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I want to discover all vertices that are affected by a Shape Key.

I think this would involve comparing each vertex location for a key_block when its value is 0 and 1. However the following attempt doesn't produce any result:

import bpy, bmesh

shapeKeyName='Key 1'

o=bpy.context.object
#bpy.ops.object.mode_set(mode='EDIT')
m=bmesh.new()
m.from_mesh(o.data)
m.verts.ensure_lookup_table()
sk=bpy.context.object.data.shape_keys

for v in m.verts: #o.data.vertices:
    bpy.context.object.data.shape_keys.key_blocks[shapeKeyName].value=0
    co_basis = v.co
    bpy.context.object.data.shape_keys.key_blocks[shapeKeyName].value=1
    co_shape = v.co
    if co_basis != co_shape:
        print( shapeKeyName, 'affects vertex', v.index, co_basis, 'vs', co_shape )

I see at the end of the loop, key_blocks[shapeKeyName].value ends up at value 1 and the shape key is applied properly.

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    $\begingroup$ so basically you just want like a diff? So for example: if I have a cube with 'Basis' shape key and a 'Key 1' and only moved 2 vertices in 'Key 1', you want to print only those 2 vertices that got affected? $\endgroup$ Jan 20, 2023 at 23:14

2 Answers 2

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The following code does almost the same thing as the previous code, but it works 7-9 times faster by getting rid of loops and working with the low-level API

250k tris:

Harry McKenzie = 0.13 s

My = 0.015 s

import bpy
import numpy as np


def get_data_from_collection(collection, attribute, size, dtype=np.float32):
    data = np.zeros(np.prod(size), dtype=dtype)
    collection.foreach_get(attribute, data)
    return data.reshape(size)


class MeshData:
    """ Dataclass which holds all mesh settings. It is used also for area lights creation """

    first_shapekey: np.array
    second_shapekey: np.array


def compare_shapekeys(other = None, basis='Basis'):
    obj = bpy.context.active_object
    keys = obj.data.shape_keys

    data = MeshData()
      
    data.first_shapekey = get_data_from_collection(keys.key_blocks[basis].data, 'co', (len(keys.key_blocks[basis].data), 3))
    data.second_shapekey = get_data_from_collection(keys.key_blocks[other].data, 'co', (len(keys.key_blocks[basis].data), 3))

    state_by_idx = np.any((data.first_shapekey != data.second_shapekey), axis=1)

#    obj.data.vertices.foreach_set('select',  state_by_idx)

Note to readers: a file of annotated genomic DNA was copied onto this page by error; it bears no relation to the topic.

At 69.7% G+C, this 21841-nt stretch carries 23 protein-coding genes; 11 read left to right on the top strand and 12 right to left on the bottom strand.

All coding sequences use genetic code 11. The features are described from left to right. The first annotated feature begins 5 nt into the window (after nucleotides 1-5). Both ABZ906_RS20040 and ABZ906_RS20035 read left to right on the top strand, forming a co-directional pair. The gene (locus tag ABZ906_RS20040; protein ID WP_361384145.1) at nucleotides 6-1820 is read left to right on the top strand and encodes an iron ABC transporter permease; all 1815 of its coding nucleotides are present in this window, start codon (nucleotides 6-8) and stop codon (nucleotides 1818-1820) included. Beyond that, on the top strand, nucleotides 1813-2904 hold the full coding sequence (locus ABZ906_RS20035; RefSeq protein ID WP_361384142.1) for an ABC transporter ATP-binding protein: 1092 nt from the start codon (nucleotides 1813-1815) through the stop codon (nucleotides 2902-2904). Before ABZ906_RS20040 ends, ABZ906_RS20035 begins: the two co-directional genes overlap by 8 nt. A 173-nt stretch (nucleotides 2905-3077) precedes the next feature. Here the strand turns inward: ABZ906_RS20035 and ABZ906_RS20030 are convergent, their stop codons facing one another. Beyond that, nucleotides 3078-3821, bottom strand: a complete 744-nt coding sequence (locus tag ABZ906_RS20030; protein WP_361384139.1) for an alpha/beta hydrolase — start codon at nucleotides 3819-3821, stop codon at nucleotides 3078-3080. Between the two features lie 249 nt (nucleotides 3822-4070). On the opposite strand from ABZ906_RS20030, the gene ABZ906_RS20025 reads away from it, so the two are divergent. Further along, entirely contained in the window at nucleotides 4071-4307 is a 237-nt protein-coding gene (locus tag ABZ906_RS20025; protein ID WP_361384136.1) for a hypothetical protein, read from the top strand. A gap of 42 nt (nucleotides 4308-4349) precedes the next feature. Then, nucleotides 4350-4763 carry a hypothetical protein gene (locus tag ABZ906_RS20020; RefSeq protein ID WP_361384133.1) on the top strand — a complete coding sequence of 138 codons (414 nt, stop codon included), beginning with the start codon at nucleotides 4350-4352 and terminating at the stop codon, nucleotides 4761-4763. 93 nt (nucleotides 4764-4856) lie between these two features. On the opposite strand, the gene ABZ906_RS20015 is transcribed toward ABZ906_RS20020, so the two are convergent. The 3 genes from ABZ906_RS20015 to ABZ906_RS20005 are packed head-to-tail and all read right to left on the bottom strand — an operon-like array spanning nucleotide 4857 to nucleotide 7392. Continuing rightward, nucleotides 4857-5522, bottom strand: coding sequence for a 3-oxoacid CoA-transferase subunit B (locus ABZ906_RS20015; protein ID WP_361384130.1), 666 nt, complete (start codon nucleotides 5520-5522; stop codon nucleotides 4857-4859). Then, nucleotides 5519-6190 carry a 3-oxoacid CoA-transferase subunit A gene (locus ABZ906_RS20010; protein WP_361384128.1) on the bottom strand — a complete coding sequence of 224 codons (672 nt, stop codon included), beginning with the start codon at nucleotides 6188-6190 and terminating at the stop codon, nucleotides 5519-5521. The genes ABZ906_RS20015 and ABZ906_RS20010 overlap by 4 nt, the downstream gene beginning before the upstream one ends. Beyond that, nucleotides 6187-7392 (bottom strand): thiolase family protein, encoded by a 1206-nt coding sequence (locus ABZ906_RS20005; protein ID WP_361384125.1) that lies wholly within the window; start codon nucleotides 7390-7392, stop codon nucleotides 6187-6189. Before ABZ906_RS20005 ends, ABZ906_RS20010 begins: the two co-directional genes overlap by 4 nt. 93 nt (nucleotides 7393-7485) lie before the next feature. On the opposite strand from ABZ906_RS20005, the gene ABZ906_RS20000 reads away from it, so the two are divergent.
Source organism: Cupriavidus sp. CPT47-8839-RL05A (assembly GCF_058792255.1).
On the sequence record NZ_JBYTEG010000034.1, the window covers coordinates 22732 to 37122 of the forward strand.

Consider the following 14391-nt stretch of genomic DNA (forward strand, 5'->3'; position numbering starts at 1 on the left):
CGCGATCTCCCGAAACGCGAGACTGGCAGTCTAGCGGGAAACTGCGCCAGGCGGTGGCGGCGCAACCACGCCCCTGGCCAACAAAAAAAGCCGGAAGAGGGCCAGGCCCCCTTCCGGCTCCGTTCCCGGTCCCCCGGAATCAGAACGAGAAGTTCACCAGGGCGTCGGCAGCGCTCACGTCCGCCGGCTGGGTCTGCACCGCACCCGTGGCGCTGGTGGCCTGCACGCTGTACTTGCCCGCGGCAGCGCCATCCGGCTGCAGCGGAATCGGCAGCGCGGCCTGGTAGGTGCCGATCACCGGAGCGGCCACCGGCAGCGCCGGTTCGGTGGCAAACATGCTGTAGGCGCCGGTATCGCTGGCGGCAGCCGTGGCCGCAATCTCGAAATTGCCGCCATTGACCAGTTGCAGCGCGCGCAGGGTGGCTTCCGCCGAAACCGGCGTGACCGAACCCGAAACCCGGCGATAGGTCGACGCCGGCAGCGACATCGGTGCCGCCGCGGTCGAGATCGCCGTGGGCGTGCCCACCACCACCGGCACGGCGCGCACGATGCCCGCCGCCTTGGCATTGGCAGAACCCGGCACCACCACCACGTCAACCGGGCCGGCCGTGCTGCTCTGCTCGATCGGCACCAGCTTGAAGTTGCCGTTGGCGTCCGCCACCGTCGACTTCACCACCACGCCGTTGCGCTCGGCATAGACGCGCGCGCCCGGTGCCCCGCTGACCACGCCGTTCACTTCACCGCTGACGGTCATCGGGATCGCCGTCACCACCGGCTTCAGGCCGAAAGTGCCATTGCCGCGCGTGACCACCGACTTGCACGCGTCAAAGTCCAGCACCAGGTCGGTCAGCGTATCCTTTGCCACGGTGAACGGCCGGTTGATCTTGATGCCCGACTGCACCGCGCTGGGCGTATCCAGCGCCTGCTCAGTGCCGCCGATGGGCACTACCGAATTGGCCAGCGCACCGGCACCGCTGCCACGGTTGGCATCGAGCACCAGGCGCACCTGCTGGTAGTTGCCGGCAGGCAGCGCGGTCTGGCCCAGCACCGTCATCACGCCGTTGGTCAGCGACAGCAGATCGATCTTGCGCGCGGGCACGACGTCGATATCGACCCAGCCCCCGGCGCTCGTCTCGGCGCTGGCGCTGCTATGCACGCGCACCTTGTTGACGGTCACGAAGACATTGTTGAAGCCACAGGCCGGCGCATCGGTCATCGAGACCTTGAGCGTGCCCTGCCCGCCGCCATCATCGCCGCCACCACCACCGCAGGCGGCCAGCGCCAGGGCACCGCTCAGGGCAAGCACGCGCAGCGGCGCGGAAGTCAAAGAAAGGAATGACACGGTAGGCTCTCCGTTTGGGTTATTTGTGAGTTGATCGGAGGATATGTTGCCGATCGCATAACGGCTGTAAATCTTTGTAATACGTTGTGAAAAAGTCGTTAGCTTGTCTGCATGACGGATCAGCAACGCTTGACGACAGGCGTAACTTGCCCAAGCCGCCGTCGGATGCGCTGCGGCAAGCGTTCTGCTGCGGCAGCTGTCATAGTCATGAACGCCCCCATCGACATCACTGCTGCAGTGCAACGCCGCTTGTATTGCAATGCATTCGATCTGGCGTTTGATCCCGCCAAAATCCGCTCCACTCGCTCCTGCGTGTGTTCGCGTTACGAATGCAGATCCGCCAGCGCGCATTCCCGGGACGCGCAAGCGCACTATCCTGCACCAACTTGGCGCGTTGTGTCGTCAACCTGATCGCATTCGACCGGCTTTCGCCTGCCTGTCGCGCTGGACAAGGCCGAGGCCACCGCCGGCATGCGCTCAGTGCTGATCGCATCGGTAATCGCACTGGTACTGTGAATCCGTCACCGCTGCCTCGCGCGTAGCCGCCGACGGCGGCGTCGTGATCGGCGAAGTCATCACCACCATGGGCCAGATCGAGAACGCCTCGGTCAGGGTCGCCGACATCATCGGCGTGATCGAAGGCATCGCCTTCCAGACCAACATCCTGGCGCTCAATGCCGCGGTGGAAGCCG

return state_by_idx

compare_shapekeys(1) # name or idx
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  • $\begingroup$ fast, but obscure to this simple programmer! Shouldn't the first arg to compare_shapekeys be a string like 'Key 1'? $\endgroup$
    – james_t
    Jan 25, 2023 at 19:33
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    $\begingroup$ You can call the object by name, or you can call it by index (it's shorter): $\endgroup$
    – Oxicid
    Jan 25, 2023 at 20:01
  • $\begingroup$ you don't need to declare an unnecessary MeshData class. why did you include it? $\endgroup$ Jan 26, 2023 at 4:05
  • $\begingroup$ It's more compact and readable, but yes, you can do it without it. $\endgroup$
    – Oxicid
    Jan 26, 2023 at 15:22
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You can compare the a shape key (i.e. "Key 1") to the "Basis" shape key and print out all affected vertices with the following script:

import bpy

obj = bpy.context.active_object
keys = obj.data.shape_keys

def compare_to_basis(name):
    basis = keys.key_blocks["Basis"].data
    shape = keys.key_blocks[name].data

    for idx, point in enumerate(shape):
        if point.co != basis[idx].co:
            print(shape, 'affects vertex', idx, basis[idx].co, 'vs', point.co)

compare_to_basis("Key 1")
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    $\begingroup$ I hope to become as smart as thee when I reach 5691 rep points, but there's no guarantee! thanks. $\endgroup$
    – james_t
    Jan 21, 2023 at 16:32

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